After Translation: The Transfer and Circulation of Modern Poetics across the Atlantic

After Translation: The Transfer and Circulation of Modern Poetics across the Atlantic

After Translation: The Transfer and Circulation of Modern Poetics across the Atlantic

After Translation: The Transfer and Circulation of Modern Poetics across the Atlantic

Synopsis

Translation--from both a theoretical and practical point of view--articulates differing but interconnected modes of circulation in the work of writers originally from different geographical areas of transatlantic encounter, such as Europe, Latin America, North America, and the Caribbean.

After Translation examines from a transnational perspective the various ways in which translation facilitates the circulation of modern poetry and poetics across the Atlantic. It rethinks the theoretical paradigm of Anglo-American "modernism" based on the transnational, interlingual and transhistorical features of the work of key modern poets writing at both sides of the Atlantic--namely, the Portuguese Fernando Pessoa; the Chilean Vicente Huidobro; the Spaniard Federico Garcia Lorca; the San Francisco-based poets Jack Spicer, Robert Duncan, and Robin Blaser; the Barbadian Kamau Brathwaite; and the Brazilian brothers Haroldo and Augusto de Campos.

Excerpt

This book studies the ways in which the circulation of modern poetry and poetics is articulated by the translation of various poetic traditions and forms across the diverse spatiotemporal realm of mediation constituted by the Atlantic Ocean. By examining how translation, broadly understood as an interlingual, literary, and transcultural practice, is closely related to the transatlantic circulation of modern poetics, I develop a multilingual critical approach to the study of transnational poetry. Another central aim of this book is to analyze how the literary history of modern poetry—traditionally produced within mononational and monolingual frameworks—is altered by a comparative approach that incorporates different languages, poetic traditions, and cultures connected by the heterogeneous geopolitical space of the Atlantic Ocean. My analysis explores various ways in which key modern transatlantic poets attempt through their work to bridge differing but closely interconnected poetic traditions at the temporal juncture between colonialism and the postcolonial era, and how their poetry encourages us to rethink the literary history of modern poetry based on a transatlantic “literary field,” using Pierre Bourdieu’s term, that is simultaneously multilingual, hemispheric, and transcontinental.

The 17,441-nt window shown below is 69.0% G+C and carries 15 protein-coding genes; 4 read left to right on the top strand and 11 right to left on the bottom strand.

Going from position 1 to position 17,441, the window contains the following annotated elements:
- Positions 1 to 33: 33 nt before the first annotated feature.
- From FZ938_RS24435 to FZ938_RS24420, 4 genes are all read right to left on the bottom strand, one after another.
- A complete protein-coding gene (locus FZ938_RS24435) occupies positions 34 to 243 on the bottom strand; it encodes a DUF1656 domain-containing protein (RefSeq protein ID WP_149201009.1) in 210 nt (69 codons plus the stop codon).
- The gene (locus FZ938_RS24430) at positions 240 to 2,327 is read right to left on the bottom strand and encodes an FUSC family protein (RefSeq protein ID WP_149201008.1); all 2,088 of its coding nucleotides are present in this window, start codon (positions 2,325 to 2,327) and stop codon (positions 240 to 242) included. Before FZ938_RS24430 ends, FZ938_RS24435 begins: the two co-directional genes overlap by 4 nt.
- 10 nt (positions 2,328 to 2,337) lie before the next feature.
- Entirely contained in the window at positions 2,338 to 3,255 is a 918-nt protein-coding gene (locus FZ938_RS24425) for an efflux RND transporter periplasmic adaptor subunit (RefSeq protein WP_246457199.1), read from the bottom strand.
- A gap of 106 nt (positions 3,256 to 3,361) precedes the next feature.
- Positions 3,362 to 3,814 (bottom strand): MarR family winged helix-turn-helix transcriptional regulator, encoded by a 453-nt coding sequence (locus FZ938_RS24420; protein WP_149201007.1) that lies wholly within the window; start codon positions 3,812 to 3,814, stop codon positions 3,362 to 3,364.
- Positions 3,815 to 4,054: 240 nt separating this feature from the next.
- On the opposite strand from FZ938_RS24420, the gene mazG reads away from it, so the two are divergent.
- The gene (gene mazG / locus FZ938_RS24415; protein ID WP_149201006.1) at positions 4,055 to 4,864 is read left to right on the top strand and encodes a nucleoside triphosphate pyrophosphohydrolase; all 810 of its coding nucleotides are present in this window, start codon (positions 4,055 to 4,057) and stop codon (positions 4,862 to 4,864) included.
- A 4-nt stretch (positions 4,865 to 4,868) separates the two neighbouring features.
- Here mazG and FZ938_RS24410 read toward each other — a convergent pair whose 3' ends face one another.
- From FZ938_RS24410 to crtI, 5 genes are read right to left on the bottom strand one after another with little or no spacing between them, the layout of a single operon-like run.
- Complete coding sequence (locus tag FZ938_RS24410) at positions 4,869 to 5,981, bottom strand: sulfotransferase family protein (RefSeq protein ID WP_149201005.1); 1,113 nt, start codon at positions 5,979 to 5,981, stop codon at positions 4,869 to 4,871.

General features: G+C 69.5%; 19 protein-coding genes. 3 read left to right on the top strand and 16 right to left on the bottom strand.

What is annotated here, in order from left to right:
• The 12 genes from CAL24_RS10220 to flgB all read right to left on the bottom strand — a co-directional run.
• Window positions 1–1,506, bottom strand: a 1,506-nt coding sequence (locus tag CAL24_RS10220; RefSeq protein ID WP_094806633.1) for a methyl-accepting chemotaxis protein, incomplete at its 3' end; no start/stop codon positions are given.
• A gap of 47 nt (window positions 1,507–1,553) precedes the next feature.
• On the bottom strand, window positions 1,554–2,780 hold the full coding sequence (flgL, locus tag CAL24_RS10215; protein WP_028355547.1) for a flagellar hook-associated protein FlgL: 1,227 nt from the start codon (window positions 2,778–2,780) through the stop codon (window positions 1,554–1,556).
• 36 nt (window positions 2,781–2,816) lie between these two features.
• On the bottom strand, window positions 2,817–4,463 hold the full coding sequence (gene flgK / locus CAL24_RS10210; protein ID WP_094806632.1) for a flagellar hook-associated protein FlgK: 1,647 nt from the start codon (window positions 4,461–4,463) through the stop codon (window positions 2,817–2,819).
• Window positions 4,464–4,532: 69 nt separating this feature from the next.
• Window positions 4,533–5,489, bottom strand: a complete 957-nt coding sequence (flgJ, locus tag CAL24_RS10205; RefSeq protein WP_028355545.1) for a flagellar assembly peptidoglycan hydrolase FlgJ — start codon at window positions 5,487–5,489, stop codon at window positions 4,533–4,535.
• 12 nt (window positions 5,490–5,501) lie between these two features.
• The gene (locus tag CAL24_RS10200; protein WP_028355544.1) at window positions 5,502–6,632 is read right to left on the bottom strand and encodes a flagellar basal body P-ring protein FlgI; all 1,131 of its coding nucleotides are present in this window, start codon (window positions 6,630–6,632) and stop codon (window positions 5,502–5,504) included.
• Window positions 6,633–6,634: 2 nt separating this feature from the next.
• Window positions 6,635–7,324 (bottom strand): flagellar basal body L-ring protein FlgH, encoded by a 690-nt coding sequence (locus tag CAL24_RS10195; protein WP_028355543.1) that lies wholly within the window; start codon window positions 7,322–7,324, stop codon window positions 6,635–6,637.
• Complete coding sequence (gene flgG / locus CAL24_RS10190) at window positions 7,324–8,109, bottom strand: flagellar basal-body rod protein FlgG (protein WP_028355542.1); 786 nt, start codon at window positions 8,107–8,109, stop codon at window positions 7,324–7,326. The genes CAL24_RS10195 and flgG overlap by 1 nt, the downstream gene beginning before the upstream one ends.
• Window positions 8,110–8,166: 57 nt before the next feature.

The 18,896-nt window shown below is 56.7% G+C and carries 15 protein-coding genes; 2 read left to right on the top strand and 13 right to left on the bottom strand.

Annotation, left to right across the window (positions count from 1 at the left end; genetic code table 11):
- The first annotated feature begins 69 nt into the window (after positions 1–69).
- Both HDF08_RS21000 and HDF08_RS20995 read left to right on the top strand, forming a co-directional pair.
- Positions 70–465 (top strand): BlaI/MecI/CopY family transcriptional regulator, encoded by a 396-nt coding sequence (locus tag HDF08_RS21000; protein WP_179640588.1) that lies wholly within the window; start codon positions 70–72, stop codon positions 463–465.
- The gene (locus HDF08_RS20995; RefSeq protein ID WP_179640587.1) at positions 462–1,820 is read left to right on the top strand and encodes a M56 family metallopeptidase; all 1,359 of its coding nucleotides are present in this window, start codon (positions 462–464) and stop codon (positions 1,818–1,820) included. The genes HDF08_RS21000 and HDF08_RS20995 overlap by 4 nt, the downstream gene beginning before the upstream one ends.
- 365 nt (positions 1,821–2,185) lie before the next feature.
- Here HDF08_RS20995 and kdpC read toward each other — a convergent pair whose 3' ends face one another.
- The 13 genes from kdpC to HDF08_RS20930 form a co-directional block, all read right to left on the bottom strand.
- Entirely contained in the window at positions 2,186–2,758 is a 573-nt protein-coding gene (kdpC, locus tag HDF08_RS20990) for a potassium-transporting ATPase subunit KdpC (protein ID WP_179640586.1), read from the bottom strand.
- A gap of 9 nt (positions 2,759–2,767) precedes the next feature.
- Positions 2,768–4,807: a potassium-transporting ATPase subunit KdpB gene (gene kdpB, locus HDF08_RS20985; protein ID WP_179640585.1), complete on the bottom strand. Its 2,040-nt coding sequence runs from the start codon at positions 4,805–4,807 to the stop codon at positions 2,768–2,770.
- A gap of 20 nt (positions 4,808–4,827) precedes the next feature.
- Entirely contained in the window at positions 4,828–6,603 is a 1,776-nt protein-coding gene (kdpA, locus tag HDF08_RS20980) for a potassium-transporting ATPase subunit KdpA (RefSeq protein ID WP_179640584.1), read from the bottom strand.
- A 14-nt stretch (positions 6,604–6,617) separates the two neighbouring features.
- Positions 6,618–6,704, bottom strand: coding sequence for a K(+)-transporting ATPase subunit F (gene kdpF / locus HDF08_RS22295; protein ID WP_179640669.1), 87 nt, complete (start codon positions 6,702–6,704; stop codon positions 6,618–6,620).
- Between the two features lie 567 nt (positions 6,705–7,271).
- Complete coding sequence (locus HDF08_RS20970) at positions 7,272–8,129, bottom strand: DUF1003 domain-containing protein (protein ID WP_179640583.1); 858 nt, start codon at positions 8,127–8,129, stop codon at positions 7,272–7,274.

One of the key premises of this book is that the critical category of Anglo-American “modernism” does not account for the overlapping modern literary traditions that at times coexist within a multilingual and transnational framework across the Atlantic—among them belated forms of romanticism and symbolism, various transnational strands of . . .

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